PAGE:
Anderson National Cemetery
There were a handful of Union soldiers who were denied an honorable burial even from the Union Army. A ruthless gang of Union soldiers, known as the Raiders, terrorized their fellow prisoners.
Eventually a group of Union prisoners known as the Regulators stepped in and put the offenders on trial. The six leaders of the raiders were put to death by their fellow prisoners. Today you can find the graves of the six raiders buried at a distance from their fellow soldiers.
The National Prisoner of War Museum testifies to the ongoing story of POWs and MIAs. The center tells of the experiences of prisoners of war throughout history and into the present day. The museum and its memorial give a solemn reminder that a war never ends for those who are still imprisoned.
#10: Cumberland Island National Seashore
An incredible park awaits you at the southmost tip of Georgia. Cumberland Island National Seashore is a place of natural wonder and noteworthy adventure. Wild horses, pristine maritime forests, and historic ruins are all found on Georgia’s southernmost barrier island.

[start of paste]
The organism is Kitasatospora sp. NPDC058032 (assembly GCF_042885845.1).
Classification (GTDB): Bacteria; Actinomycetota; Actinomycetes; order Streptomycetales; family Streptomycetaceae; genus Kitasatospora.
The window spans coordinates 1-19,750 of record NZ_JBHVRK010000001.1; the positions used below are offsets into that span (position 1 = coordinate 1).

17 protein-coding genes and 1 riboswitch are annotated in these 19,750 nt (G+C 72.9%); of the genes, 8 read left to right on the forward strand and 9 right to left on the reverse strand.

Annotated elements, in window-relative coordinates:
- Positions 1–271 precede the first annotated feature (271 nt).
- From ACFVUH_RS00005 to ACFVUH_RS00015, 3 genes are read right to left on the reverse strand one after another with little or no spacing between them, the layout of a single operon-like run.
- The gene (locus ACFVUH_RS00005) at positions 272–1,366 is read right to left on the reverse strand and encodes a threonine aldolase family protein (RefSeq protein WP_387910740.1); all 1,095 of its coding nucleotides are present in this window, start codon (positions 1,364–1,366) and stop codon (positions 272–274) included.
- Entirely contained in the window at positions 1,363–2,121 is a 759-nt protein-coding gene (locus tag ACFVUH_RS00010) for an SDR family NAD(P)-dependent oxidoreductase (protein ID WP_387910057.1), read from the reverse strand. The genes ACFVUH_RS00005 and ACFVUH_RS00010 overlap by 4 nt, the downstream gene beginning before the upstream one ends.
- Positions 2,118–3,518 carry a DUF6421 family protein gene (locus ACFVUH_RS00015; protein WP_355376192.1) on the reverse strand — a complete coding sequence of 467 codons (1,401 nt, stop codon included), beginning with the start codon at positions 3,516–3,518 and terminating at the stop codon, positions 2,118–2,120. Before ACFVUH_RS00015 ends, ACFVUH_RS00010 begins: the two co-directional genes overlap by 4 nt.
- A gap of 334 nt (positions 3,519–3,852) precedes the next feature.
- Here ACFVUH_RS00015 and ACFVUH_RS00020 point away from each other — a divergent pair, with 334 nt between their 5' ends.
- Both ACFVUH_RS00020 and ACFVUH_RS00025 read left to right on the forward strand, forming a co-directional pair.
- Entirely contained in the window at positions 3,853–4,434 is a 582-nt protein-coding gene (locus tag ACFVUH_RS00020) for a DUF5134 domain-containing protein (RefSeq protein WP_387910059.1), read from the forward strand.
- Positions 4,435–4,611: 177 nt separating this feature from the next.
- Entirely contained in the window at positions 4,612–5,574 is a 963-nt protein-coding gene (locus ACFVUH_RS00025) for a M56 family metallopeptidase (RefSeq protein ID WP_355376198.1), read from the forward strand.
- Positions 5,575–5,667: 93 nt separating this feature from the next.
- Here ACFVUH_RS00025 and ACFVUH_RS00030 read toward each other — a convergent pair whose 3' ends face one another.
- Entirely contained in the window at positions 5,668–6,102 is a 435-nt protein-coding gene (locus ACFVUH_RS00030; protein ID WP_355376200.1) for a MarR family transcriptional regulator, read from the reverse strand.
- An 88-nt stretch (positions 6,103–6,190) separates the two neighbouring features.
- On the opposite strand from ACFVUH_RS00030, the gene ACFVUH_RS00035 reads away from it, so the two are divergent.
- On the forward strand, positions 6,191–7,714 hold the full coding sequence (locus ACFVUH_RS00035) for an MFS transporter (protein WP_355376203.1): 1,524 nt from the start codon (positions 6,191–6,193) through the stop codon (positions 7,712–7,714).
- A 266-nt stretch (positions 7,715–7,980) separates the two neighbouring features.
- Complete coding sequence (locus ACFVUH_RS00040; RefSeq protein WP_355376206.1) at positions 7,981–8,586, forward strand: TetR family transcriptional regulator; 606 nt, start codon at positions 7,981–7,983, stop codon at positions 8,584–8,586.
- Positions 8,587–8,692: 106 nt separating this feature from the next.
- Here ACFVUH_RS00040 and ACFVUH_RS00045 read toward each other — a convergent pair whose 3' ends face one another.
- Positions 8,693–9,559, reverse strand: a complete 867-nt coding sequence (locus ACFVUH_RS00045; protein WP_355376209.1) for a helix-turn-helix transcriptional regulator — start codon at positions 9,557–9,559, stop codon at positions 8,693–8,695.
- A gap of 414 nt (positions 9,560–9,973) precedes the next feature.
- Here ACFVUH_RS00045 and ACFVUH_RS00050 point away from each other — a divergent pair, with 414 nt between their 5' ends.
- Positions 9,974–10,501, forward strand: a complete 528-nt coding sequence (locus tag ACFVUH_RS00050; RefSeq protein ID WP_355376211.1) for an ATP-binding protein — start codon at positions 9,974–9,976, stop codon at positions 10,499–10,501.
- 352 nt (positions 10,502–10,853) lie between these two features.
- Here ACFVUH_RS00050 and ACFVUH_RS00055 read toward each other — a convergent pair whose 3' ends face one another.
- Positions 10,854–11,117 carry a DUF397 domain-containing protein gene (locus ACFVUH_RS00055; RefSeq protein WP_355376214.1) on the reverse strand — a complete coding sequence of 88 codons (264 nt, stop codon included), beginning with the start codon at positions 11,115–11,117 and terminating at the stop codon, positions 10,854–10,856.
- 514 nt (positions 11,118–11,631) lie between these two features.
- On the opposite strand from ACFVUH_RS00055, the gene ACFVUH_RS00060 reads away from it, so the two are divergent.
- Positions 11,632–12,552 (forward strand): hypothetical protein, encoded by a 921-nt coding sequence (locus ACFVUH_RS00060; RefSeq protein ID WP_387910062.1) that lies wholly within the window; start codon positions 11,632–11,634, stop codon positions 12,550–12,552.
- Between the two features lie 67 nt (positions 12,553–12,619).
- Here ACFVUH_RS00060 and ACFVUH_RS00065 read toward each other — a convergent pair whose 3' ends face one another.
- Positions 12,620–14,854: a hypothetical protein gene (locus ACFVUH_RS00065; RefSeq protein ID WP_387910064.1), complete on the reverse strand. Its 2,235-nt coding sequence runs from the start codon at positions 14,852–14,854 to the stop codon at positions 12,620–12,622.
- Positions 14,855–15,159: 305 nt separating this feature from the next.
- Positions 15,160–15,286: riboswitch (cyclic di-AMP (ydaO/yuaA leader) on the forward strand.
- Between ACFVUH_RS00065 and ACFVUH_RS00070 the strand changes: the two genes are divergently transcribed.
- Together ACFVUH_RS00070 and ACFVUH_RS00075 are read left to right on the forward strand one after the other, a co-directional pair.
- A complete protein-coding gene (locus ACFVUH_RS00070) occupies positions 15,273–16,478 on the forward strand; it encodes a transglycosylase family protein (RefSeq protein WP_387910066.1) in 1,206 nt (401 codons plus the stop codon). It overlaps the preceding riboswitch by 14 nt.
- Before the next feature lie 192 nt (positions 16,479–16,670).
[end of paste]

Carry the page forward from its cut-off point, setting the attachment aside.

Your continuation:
Cumberland Island is the largest island in the state of Georgia. Yet time has been kind to this stretch of coast. The island is known for its undeveloped beaches and natural spaces. In fact, the island actually contains more than 9,800 acres of officially recognized wilderness!
But Cumberland Island has two wonders that especially capture the imagination. The first wonder are the Dungeness ruins. The 35,000 square foot, abandoned mansion looks like just the place to find pirate treasure.